PLANTATION, Fla.—A Senate run isn't happening. But Rep. Debbie Wasserman Schultz's state is still proving a useful base as she aims to be a valuable surrogate, rather than one of the main events on the Democratic ticket, in Florida next year.
Not only will Florida continue to be an important swing state in 2016, the congresswoman and Democratic National Committee chair—who told CNN Tuesday that she won't run for Senate in 2016—has a long history with two potential GOP presidential nominees from the state. Wasserman Schultz says she's in a unique position to attack Jeb Bush and Marco Rubio, with whom she served in state government, as they prepare runs for the White House.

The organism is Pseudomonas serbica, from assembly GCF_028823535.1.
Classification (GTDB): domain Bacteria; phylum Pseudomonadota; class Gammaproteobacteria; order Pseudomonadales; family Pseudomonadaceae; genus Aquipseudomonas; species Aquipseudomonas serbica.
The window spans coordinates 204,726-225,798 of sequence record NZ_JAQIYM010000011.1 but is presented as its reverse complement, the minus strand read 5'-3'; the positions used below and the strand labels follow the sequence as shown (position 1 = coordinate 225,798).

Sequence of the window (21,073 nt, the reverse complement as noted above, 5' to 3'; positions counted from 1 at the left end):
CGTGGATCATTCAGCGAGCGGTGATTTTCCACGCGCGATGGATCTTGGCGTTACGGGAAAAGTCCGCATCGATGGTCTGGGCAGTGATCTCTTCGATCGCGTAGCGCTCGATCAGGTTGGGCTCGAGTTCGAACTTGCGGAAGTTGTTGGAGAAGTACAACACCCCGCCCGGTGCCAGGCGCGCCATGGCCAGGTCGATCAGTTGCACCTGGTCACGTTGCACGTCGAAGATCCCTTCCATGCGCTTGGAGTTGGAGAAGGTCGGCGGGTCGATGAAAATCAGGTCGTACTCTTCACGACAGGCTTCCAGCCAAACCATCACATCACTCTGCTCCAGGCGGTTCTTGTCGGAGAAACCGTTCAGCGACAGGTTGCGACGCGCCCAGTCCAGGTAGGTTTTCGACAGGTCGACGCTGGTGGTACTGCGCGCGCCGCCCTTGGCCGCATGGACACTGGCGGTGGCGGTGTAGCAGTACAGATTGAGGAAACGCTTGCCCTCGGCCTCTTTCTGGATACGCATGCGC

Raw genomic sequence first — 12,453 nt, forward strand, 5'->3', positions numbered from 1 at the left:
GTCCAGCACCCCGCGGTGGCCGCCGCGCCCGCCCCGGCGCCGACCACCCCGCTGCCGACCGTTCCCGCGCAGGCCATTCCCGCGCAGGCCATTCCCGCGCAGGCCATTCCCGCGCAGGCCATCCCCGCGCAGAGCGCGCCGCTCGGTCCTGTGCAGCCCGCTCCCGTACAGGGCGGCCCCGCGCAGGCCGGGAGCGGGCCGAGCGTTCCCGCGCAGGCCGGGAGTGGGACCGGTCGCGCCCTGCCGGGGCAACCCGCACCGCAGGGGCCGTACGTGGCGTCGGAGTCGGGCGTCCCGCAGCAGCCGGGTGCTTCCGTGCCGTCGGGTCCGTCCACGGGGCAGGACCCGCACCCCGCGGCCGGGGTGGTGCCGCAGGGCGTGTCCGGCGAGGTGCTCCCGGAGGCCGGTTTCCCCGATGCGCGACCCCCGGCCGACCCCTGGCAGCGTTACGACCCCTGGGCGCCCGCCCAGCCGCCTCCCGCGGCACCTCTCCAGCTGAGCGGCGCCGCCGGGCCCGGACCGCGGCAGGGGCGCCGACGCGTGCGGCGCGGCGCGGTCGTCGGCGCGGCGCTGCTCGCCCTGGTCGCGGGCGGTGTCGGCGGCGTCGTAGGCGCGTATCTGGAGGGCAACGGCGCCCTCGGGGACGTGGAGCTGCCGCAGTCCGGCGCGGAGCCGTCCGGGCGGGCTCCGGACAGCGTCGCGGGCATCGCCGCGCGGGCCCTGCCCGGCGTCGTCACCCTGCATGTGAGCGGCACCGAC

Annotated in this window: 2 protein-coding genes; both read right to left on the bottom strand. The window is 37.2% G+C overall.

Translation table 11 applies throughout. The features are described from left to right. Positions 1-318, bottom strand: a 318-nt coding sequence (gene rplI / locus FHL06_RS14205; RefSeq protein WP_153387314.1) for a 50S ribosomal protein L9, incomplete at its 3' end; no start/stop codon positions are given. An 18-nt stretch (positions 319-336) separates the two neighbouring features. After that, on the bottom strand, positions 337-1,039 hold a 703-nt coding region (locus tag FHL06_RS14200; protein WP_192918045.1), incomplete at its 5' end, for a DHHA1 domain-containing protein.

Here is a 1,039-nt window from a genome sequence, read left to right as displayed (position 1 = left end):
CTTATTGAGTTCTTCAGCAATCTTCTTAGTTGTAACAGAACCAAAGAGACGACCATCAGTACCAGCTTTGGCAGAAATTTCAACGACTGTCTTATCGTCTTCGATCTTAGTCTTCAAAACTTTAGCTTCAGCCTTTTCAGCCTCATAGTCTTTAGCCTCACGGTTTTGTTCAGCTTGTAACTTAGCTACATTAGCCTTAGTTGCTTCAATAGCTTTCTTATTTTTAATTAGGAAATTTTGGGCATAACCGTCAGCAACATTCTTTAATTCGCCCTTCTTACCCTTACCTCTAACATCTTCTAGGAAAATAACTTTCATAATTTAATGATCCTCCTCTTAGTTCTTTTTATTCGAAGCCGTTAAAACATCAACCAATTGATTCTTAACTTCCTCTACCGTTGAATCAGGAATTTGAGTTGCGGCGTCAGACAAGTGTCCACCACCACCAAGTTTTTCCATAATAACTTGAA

"I have a better than normal amount of experience with at least two of the candidates who are discussing, thinking about running for president," Wasserman Schultz said in an interview in her district earlier this week. "I ... look forward to being able to make sure that voters understand exactly what Marco Rubio and Jeb Bush stand for, because they have been and will continue to try to portray themselves as far different than the unfortunate choices they've made that have harmed their constituents."
Wasserman Schultz was a state legislator in Tallahassee from 1992 through 2004, overlapping with both Bush (who was governor from 1999 to 2007) and Rubio, who was first elected to the state House just as Wasserman Schultz moved to the state Senate in 2000. Most recently, of course, she and Rubio have served together in Congress, where Wasserman Schultz has gained influence but also enemies while rising up the Democratic ranks.